large majority of predicted off-targets with CFD scores < 0.02 were
Relationship between predictions and experimental data
Like most algorithms, the MIT specificity score is not always a perfect
predictor of off-target effects. Despite low scores, many tested guides
caused few and/or weak off-target cleavage when tested with whole-genome assays
(Figure 2 from Haeussler
et al. 2016), as shown below, and the published data contains few data points
with high specificity scores. Overall though, the assays showed that the higher
the specificity score, the lower the off-target effects.
Similarly, efficiency scoring is not very accurate: guides with low
scores can be efficient and vice versa. As a general rule, however, the higher
the score, the less likely that a guide is very inefficient. The
following histograms illustrate, for each type of score, how the share of
inefficient guides drops with increasing efficiency scores:
When reading this plot, keep in mind that both scores were evaluated on
their own training data. Especially for the Moreno-Mateos score, the
results are too optimistic, due to overfitting. When evaluated on independent
datasets, the correlation of the prediction with other assays was around 25%
lower, see Haeussler et al. 2016. At the time of writing, there is no
independent dataset available yet to determine the Moreno-Mateos accuracy for
each score percentile range.
Exons as predicted by Other RefSeq gene models were used, extended by 200 base pairs
on each side, and searched for the -NGG motif. Flanking 20-mer guide sequences were
aligned to the genome with BWA and scored with MIT Specificity scores using the
command-line version of CRISPOR. Non-unique guide sequences were skipped.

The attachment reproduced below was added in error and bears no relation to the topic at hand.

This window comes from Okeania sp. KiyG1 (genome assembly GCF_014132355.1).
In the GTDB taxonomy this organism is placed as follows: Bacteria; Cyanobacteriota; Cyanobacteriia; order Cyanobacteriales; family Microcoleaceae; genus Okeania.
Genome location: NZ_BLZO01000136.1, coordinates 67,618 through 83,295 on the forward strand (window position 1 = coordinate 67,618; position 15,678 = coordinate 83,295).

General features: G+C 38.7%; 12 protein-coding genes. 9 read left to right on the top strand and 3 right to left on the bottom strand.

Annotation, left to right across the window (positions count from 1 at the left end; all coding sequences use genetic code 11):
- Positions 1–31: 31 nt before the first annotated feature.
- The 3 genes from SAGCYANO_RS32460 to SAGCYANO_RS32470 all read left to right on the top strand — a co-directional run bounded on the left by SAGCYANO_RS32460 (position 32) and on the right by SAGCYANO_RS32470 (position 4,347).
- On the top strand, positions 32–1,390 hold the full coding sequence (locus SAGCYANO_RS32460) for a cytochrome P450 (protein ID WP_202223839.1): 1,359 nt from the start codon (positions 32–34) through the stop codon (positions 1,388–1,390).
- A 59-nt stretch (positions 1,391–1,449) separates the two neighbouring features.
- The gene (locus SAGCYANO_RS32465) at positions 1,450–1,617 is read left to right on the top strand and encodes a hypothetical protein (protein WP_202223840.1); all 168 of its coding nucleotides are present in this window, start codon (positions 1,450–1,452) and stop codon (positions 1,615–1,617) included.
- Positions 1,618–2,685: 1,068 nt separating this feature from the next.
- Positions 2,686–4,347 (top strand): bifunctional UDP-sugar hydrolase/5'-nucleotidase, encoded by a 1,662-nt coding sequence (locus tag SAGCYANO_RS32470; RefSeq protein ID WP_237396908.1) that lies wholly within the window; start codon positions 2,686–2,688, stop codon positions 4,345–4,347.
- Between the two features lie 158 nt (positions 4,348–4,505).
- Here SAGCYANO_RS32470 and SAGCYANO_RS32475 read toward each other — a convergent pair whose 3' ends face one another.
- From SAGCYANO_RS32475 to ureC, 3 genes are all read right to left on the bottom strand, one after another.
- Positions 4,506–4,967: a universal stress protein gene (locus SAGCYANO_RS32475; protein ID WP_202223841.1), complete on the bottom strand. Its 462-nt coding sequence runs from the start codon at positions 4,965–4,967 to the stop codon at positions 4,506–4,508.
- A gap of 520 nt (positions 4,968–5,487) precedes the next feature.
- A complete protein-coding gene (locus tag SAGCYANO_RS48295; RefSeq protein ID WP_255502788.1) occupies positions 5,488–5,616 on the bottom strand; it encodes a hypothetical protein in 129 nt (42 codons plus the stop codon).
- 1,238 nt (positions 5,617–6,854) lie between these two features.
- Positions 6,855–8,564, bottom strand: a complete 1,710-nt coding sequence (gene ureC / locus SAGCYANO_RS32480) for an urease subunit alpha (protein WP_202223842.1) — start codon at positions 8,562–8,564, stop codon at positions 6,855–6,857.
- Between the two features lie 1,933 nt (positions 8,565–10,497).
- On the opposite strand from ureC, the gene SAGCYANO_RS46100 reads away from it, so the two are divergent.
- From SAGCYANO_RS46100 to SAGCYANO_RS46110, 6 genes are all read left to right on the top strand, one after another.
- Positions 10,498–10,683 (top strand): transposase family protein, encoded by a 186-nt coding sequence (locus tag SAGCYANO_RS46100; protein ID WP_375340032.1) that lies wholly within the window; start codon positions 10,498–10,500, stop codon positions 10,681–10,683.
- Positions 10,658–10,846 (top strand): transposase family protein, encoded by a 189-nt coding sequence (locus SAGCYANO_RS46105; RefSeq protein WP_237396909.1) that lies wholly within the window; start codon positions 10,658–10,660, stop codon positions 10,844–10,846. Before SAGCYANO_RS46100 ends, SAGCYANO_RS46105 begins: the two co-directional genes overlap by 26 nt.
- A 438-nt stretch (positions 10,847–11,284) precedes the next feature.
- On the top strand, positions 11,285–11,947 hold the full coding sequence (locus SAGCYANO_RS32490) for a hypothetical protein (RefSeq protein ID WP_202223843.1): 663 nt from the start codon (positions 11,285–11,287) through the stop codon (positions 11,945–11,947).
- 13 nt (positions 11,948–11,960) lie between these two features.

Flanking sequences were extracted from the genome and input for CRISPOR
efficiency scoring, available from the CRISPOR downloads page, which
includes the Doench 2016, Moreno-Mateos 2015 and Bae
2014 algorithms, among others.
The raw data can be explored interactively with the Table Browser.
For automated analysis, the genome annotation is stored in a bigBed file that
can be downloaded from
our download server.
The files for this track are called crispr.bb and crisprDetails.tab. Individual
regions or the whole genome annotation can be obtained using our tool bigBedToBed,
which can be compiled from the source code or downloaded as a precompiled
binary for your system. Instructions for downloading source code and binaries can be found
here. The tool
can also be used to obtain only features within a given range, e.g. bigBedToBed
-start=0 -end=1000000 stdout
Track created by Maximilian Haeussler, with helpful input from Jean-Paul Concordet (MNHN Paris) and
Alberto Stolfi (NYU).
Bae S, Kweon J, Kim HS, Kim JS.
Microhomology-based choice of Cas9 nuclease target sites.
Nat Methods. 2014 Jul;11(7):705-6.
Doench JG, Fusi N, Sullender M, Hegde M, Vaimberg EW, Donovan KF, Smith I, Tothova Z, Wilen C,
Orchard R et al.
Optimized sgRNA design to maximize activity and minimize off-target effects of CRISPR-Cas9.
Nat Biotechnol. 2016 Feb;34(2):184-91.
PMID: 26780180; PMC: PMC4744125
Haeussler M, Schönig K, Eckert H, Eschstruth A, Mianné J, Renaud JB, Schneider-Maunoury S,
Shkumatava A, Teboul L, Kent J et al.
Evaluation of off-target and on-target scoring algorithms and integration into the
guide RNA selection tool CRISPOR.
Genome Biol. 2016 Jul 5;17(1):148.
PMID: 27380939; PMC: PMC4934014
Hsu PD, Scott DA, Weinstein JA, Ran FA, Konermann S, Agarwala V, Li Y, Fine EJ, Wu X, Shalem O
DNA targeting specificity of RNA-guided Cas9 nucleases.
Nat Biotechnol. 2013 Sep;31(9):827-32.
PMID: 23873081; PMC: PMC3969858
Moreno-Mateos MA, Vejnar CE, Beaudoin JD, Fernandez JP, Mis EK, Khokha MK, Giraldez AJ.
CRISPRscan: designing highly efficient sgRNAs for CRISPR-Cas9 targeting in vivo.
Nat Methods. 2015 Oct;12(10):982-8.
PMID: 26322839; PMC: PMC4589495